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Component lifecycle JS: React

When you use React correctly, most components consist of the render method and event handlers:

class ArticleItem extends React.Component {
  handleClick = (e) => {
    e.preventDefault();
    const { onClick } = this.props;
    onClick();
  }
  render() {
    const { name, description, link } = this.props;
    return (
      <div>
        <a href="{link}" onClick={this.handleClick}>{name}</a><br />
        <div>{description}</div>
      </div>
    );
  }
}

But not all problems are solved so easily. Imagine a <Clock />, component that simulates a digital clock in hh:mm:ss format. Template:

class Clock extends React.Component {
  render() {
    const currentTime = new Date();
    return (
      <div>{currentTime.toLocaleTimeString()}</div>
    );
  }
}

This component displays the current time. Now we have to figure out how to update it. A clock, unlike conventional components, does not expect action from the user. They update themselves every second. We end up with a chain: an event happens => the current time changes => React calls render and changes the DOM. So, the state is initialized by the current time:

class Clock extends React.Component {
  constructor(props) {
    super(props);
    this.state = { date: new Date() };
  }
  render() {
    const { date } = this.state;
    return (
      <div>{date.toLocaleTimeString()}</div>
    );
  }
}

The component still shows the current time at the time the component is rendered/re-rendered, but it's now ready to change. Time refers to periodic events for which timers are used. For <Clock /> setInterval setInterval is fine. The timer must be set immediately after rendering the clock and must be cleared when the component is removed from the Item Tree.

setInterval(() => this.setState({ date: new Date() }), 1000);

Where do I start the timer? render render is called whenever the state changes, so it's not the right option. Because then <Clock /> will start a new timer every second. The constructor seems like a more appropriate place, but there's something else here. Calling the constructor and rendering the clock in the DOM tree are generally independent events. Look at this code:

// The constructor is called
const clock = <Clock />;

// Something's taking a long time.

// Rendering
const root = createRoot(document.getElementById('root'));
root.render(clock);

This clock isn't in the DOM tree yet, but it's already up and running. Is it worth worrying about? Yes, this behavior is extremely unexpected, it interferes with testing and wastes CPU time. In addition, the constructor doesn't with removing the timer in any way.

Each React component goes through several stages in its life: it's created, added to the DOM, receives props, and is finally removed from the tree. This process is called the Component Lifecycle. React provides a set of methods that allow you to integrate into this process. For example, it makes sense to start the clock immediately after rendering it. The componentDidMount method can help with this. It's called immediately after rendering a component. It happens exactly once.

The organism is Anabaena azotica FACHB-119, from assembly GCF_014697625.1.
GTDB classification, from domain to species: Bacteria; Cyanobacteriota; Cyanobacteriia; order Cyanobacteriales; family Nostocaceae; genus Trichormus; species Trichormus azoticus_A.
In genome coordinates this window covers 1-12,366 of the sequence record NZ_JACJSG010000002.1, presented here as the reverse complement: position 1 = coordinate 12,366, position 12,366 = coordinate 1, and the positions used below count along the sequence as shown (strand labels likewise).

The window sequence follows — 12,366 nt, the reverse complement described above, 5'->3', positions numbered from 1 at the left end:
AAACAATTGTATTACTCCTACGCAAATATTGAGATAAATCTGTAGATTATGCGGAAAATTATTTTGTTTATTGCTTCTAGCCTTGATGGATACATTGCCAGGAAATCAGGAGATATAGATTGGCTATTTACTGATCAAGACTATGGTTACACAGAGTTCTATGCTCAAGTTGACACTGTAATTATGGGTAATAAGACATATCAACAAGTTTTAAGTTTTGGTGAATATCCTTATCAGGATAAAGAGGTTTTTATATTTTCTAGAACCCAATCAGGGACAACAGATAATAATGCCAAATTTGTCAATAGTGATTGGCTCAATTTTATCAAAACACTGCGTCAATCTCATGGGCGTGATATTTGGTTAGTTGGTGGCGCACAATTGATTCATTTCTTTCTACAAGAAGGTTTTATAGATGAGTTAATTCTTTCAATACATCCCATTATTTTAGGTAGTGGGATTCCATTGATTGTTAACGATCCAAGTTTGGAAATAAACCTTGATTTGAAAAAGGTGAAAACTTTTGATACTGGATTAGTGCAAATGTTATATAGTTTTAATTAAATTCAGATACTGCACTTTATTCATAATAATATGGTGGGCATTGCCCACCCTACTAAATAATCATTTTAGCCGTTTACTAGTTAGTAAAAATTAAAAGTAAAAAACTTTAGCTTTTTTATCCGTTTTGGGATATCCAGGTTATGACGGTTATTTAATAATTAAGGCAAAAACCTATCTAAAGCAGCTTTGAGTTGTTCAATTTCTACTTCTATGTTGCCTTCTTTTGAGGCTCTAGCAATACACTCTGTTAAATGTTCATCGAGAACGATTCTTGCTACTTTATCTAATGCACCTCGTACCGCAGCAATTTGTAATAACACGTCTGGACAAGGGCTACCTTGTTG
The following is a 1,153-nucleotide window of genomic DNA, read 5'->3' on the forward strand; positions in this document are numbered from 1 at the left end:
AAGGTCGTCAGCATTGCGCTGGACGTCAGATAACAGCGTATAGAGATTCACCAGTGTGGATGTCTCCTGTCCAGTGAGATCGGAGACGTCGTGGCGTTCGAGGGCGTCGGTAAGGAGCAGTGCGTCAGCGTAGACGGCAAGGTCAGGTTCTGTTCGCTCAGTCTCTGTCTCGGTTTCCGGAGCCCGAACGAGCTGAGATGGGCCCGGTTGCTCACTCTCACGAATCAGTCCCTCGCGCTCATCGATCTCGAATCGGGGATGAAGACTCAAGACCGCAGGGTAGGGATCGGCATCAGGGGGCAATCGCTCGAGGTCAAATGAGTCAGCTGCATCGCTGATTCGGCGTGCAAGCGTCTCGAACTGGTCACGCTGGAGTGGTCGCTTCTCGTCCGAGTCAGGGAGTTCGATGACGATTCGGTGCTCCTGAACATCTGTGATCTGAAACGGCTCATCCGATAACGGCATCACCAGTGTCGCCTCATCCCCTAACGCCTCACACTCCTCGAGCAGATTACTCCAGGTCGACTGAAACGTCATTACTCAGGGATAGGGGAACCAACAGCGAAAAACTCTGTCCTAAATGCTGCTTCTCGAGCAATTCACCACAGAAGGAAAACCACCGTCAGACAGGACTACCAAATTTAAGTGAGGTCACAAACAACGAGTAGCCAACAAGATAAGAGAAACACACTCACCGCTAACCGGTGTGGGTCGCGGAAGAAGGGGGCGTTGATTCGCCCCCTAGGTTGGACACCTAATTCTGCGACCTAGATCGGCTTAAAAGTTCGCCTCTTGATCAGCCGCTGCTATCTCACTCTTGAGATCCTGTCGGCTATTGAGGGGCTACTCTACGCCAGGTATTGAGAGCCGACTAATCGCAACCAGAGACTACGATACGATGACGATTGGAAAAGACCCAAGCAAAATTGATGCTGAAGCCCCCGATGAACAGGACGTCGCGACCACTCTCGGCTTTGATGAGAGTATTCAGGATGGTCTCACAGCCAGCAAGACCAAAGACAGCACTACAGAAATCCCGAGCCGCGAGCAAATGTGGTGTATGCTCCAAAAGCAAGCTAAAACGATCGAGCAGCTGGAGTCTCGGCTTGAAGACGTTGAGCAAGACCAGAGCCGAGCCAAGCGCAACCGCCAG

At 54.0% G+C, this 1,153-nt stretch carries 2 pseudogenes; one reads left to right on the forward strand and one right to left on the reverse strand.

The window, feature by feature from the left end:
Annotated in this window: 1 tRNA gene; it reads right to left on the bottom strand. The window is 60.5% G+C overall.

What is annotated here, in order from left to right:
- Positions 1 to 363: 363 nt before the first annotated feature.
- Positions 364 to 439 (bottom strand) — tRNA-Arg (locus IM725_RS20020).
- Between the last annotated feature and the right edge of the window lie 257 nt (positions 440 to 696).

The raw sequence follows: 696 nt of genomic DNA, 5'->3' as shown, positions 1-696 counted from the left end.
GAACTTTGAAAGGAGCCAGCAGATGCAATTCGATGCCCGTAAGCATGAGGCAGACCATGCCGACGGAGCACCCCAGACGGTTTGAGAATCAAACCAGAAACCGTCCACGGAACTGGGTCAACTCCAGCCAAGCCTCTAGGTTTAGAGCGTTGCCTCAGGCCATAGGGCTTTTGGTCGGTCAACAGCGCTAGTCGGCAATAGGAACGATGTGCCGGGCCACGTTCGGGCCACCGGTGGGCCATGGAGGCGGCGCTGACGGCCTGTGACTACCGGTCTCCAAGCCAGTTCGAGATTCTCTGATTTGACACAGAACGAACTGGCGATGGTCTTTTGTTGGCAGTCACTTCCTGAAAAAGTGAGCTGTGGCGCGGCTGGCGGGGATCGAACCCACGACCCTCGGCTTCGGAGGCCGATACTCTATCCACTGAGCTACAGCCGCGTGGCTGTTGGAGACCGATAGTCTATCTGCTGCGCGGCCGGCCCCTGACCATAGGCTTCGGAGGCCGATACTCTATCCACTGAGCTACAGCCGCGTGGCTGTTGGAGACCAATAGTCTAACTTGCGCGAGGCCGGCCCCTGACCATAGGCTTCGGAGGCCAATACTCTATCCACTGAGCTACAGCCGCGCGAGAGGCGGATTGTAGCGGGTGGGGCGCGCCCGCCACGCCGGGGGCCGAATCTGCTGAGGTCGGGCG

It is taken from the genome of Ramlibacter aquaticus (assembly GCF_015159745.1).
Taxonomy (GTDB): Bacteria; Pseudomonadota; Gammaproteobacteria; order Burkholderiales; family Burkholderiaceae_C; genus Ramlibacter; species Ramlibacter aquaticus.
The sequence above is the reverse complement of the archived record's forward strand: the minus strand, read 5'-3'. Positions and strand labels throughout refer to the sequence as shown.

class Clock extends React.Component {
  constructor(props) {
    super(props);
    this.state = { date: new Date() };
  }

  componentDidMount() {
    // The timer identifier is saved
    this.timerId = setInterval(() => this.setState({ date: new Date() }), 1000);
  }

  render() {
    const { date } = this.state;
    return (
      <div>{date.toLocaleTimeString()}</div>
    );
  }
}

Note how the timer is stored inside the object. It's not involved in the view, so there's no need to use the state.

Now you need to clear the timer. The method componentWillUnmount, which is executed just before the component is removed from the DOM, is good for this.

class Clock extends React.Component {
  constructor(props) {
    super(props);
    this.state = { date: new Date() };
  }

  componentDidMount() {
    this.timerId = setInterval(() => this.setState({ date: new Date() }), 1000);
  }

  componentWillUnmount() {
    clearInterval(this.timerId);
  }

  render() {
    const { date } = this.state;
    return (
      <div>{date.toLocaleTimeString()}</div>
    );
  }
}

The clock now looks finished.

So, you've learned two methods to build into a component's lifecycle, but there are many more. They're divided into three independent groups:

Mounting

These methods are called when the object is created and placed into the DOM.

  • constructor()
  • static getDerivedStateFromProps()
  • render()
  • componentDidMount()

Updating

Updating can occur when properties or states change. These methods are called during rerendering.

  • static getDerivedStateFromProps()
  • shouldComponentUpdate()
  • render()
  • getSnapshotBeforeUpdate()
  • componentDidUpdate()

Unmount

There's one method in this group. It's called when a component is removed from the DOM.

  • componentWillUnmount()

This number of methods can be explained by the complexity of actual development. But, in practice, only a few are used regularly. Such methods include componentDidMount. It can be used to set timers, make AJAX requests, and change the DOM to bypass React. The latter is necessary when integrating with third-party libraries.


Recommended materials

  1. State and Lifecycle

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